At approximately 1:30 p.m. CDT on August 2, 2013, Mr. Levison gave the F.B.I. a printout of what he represented to be the encryption keys needed to operate the pen register. This printout, in what appears to be four-point type, consists of eleven pages of largely illegible characters. To make use of these keys, the F.B.I. would have to manually input all two thousand five hundred and sixty characters, and one incorrect keystroke in this laborious process would render the F.B.I. collection system incapable of collecting decrypted data.

cfAugust 13, 2015 7:01 PM

I like the theory, posited in another article, that it's the medieval equivalent of the dudes who get kanji tattoos. They don't speak Japanese, and neither do the tattoo artists, and they spend years telling people their tat says 'strength', until eventually some chef at a sushi place clues them into why everyone starts giggling when they come through the door. Let's them know that their tat is meaningless, or says something completely stupid or nasty.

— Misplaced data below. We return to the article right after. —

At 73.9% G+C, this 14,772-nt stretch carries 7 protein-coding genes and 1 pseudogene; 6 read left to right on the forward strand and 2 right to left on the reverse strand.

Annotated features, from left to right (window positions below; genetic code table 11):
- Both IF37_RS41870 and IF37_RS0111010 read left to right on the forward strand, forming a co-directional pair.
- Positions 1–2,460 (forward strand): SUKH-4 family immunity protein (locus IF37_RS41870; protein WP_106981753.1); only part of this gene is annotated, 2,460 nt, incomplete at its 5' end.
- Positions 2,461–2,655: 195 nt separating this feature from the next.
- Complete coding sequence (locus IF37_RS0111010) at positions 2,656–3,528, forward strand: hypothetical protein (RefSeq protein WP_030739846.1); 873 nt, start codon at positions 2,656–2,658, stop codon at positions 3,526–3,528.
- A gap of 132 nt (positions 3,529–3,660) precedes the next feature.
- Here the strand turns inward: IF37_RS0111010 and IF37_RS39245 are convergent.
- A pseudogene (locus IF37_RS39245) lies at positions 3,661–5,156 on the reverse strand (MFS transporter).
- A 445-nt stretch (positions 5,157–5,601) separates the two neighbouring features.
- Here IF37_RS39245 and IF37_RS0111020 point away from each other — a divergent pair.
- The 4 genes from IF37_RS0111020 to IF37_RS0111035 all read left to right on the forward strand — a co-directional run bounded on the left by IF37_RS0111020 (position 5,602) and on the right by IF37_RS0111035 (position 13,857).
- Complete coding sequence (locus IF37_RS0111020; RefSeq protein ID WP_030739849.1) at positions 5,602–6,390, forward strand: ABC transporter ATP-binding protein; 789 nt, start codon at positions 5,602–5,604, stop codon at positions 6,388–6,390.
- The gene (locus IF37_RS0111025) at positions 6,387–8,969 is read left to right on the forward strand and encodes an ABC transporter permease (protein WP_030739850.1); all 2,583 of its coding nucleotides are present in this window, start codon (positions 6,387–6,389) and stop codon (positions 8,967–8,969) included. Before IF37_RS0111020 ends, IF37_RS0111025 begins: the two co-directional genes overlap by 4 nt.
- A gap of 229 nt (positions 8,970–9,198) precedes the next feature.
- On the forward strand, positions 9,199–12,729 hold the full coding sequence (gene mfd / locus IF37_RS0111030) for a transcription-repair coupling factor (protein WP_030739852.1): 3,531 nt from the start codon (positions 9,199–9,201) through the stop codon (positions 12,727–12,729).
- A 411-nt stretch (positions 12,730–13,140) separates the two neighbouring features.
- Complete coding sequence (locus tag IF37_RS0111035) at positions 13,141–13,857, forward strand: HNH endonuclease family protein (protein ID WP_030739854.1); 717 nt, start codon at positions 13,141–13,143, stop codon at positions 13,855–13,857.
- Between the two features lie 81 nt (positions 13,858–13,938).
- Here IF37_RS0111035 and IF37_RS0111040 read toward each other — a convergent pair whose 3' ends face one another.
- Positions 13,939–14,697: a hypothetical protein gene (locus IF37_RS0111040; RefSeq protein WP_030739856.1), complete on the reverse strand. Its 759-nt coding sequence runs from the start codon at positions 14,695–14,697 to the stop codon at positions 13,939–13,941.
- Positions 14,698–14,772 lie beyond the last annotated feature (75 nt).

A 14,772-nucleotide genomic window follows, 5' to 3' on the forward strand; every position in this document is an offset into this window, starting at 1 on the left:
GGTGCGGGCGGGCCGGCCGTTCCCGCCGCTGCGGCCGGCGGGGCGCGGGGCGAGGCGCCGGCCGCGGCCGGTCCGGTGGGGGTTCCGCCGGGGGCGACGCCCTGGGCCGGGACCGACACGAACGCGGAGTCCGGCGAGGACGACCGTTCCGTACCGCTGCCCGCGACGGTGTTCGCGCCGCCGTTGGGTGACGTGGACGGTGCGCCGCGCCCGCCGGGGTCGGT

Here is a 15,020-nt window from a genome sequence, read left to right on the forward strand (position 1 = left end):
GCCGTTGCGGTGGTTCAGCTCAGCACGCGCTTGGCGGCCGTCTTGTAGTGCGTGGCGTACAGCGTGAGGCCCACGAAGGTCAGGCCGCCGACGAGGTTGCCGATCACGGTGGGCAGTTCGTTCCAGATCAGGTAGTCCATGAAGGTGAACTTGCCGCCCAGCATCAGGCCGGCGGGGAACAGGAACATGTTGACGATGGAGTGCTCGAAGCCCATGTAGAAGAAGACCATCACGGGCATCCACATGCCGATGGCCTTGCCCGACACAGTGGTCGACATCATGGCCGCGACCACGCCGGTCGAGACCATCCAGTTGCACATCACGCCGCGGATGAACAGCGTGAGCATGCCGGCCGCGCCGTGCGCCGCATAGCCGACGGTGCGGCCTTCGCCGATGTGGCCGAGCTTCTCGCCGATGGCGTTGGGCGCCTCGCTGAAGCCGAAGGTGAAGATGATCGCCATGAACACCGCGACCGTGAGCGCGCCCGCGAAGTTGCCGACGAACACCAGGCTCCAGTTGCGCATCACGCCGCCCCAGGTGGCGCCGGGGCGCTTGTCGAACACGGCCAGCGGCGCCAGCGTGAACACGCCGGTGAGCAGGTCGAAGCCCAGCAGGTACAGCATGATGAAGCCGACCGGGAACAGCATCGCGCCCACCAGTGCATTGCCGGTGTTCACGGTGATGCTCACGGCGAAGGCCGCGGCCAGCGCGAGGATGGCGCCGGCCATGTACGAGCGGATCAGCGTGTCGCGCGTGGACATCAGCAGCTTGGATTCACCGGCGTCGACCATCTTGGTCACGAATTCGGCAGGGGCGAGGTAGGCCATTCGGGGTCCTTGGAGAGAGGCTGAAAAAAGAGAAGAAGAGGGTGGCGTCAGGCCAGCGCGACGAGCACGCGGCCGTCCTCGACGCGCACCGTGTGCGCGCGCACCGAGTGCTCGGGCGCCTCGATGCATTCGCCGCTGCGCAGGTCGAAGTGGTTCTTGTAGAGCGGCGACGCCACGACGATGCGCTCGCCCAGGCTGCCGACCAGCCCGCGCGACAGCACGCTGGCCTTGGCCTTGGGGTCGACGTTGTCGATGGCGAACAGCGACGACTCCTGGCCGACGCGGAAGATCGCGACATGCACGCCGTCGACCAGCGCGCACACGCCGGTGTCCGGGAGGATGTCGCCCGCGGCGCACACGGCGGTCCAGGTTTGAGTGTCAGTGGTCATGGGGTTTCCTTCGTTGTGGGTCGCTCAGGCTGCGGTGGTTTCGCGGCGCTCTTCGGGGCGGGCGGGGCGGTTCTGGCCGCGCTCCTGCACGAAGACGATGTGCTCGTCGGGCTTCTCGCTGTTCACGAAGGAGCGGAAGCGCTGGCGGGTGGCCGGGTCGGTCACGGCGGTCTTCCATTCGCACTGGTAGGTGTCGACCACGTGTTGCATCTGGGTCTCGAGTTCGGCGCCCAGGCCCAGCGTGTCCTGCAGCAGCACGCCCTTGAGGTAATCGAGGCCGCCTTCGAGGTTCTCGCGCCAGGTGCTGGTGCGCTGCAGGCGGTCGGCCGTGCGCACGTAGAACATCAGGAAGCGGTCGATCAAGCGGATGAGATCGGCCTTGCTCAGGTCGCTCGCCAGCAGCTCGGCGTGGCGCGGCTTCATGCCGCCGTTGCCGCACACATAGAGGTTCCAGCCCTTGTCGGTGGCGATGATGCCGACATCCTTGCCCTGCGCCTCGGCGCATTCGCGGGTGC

So some prince or semi-educated knight has a sword with some text, and he's a badass, and the next thing you know some illiterate knight is asking some illiterate blacksmith to put letters on his sword so he can be in with the in crowd. The blackmith picks some letters at random, and the knight spends a few years telling people that 'NDXOXCHWDRGHDXORVI' is Latin for 'strength', then somebody killed him and chucked him and his fancy sword in a river.

Clive RobinsonAugust 13, 2015 7:34 PM

@ Matt,